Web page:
Finding one maximal subgroup

Keywords: subgroups


Alexander Hulpke (
Steve Linton (


I have the following problem that I need to solve (and don't know how).
I have the group G=G_{2}(3) (which I am able to construct by giving it's
generators) and know that L_{2}(13) is the smallest maximal subgroup in G.
Because G has over 4 million elements its is impossible to ask for the
MaximalSubgroups of G.
The manual says that this should be avoided for any group and
MaximalSubgroupClassReps is recommanded, but even this is impossible to
calcullate for G.
Now I tried this for a smaller group and found that Gap computes the
smallest maximalsubgroups first, so my question is: is it possible to
stop him when he finds the first (and therefor smallest) maximalsubgroup.
Because L_2(13) is a perfect group I am (now at this moment) trying to
find it by looking for the ConjugacyClassesPerfectSubgroup(G), but this
is computing a long time already (+/- 3 hours) and gives no output yet.


The easiest way to find the group you want is with the AtlasRep package. This
provides generating sets for many groups of interest, including G2(3) and, in
many cases, straight line programs that can be used to obtain generators of
maximal subgroups..
One possible session for your problem is:

gap> RequirePackage("atlasrep");
Loading  AtlasRep 1.0 (An ATLAS of Group Representations),
by Robert A. Wilson (,
   Richard A. Parker (,
   John N. Bray (, and
   Thomas Breuer (
gap> gens := OneAtlasGeneratingSet("G2(3)",
> IsMatrixGroup).generators;
[ <an immutable 14x14 matrix over GF2>, 
  <an immutable 14x14 matrix over GF2> ]
gap> slp:=  AtlasStraightLineProgram("G2(3)","maxes",9);
rec( program := <straight line program>, standardization := 1, 
  identifier := [ "G2(3)", "G23G1-max9W1", 1 ] )
gap> gens1 := ResultOfStraightLineProgram(slp.program,gens);
[ <an immutable 14x14 matrix over GF2>, 
  <an immutable 14x14 matrix over GF2> ]
gap> Size(Group(last));

If you cannot use the AtlasRep package (for example because the information
is not precomputed and stored) this is the more general solution:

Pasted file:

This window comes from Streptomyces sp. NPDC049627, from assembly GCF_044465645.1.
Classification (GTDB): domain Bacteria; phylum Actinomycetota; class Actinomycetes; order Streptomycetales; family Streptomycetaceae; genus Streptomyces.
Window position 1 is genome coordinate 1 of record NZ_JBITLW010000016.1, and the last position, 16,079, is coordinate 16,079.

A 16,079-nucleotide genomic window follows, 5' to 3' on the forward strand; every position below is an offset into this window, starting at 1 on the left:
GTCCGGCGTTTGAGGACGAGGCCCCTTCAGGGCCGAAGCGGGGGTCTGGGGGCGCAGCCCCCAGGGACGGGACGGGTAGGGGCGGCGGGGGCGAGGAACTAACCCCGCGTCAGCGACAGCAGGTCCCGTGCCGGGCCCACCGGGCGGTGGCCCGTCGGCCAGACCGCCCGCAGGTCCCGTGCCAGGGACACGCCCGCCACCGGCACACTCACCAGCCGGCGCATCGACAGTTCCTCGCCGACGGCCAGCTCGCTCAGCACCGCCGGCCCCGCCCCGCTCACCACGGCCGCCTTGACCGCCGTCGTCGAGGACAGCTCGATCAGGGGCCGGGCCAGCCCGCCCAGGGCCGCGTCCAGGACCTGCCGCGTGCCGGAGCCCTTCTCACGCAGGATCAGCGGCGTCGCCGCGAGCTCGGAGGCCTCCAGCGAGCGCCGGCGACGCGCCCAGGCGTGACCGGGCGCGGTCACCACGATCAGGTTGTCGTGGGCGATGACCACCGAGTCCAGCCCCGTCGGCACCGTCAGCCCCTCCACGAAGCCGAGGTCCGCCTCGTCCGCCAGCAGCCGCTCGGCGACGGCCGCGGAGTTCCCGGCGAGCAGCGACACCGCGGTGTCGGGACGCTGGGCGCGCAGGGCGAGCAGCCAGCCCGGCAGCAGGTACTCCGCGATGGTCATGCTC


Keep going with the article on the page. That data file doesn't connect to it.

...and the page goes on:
I start with a permutation group version of G23, which I read in from a
file. (If you have matrices or a finitely presented group, use the command
`IsomorphismPermGroup' to obtain a permutation representation. For
efficiency reasons, it is also worth using a permutation representation of
small degree. If you feel yours is not good enough, try
`SmallerDegreePermutationRepresentation'. Both these functions return an
isomorphism to a new group, so if you need the result in a particular
representation you can always pull it back through the isomorphism(s).)

gap> Read("g23.grp");
gap> Size(G23);

Now I create L_2(13).

gap> u:=PSL(2,13);
Group([ (3,13,11,9,7,5)(4,14,12,10,8,6), 
        (1,2,9)(3,8,10)(4,5,12)(6,13,14) ])

The function `ConjugacyClassesPerfectSubgroup' (or
`RepresentativesPerfectSubgroups') tries to find all perfect subgroups. As
at the moment GAP has no built in data base which tells which perfect groups
are subgroups, this essentially works by testing all potential perfect
subgroups, which in your case indeed takes very long.
If you only want to find one type of subgroups, use the function
`IsomorphicSubgroups'. It uses essentially the same method(s) as
`RepresentativesPerfectSubgroups', but does not run through a set of
groups. It returns a list of homomorphisms that give the embeddings:

gap> s:=IsomorphicSubgroups(G23,u);
[ [ (1,3,12)(2,9,6)(7,11,13)(8,10,14),
    (1,4)(2,6)(5,11)(8,9)(10,12)(13,14) ] 
  [ (1,43,203)(2,182,59)(3,176,64)(4,195,321)(5,24,294)(6,63,8)(7,184,92)
gap> Length(s);
gap> sub:=Image(s[1]);
<permutation group of size 1092 with 2 generators>

On my machine this takes a few seconds only

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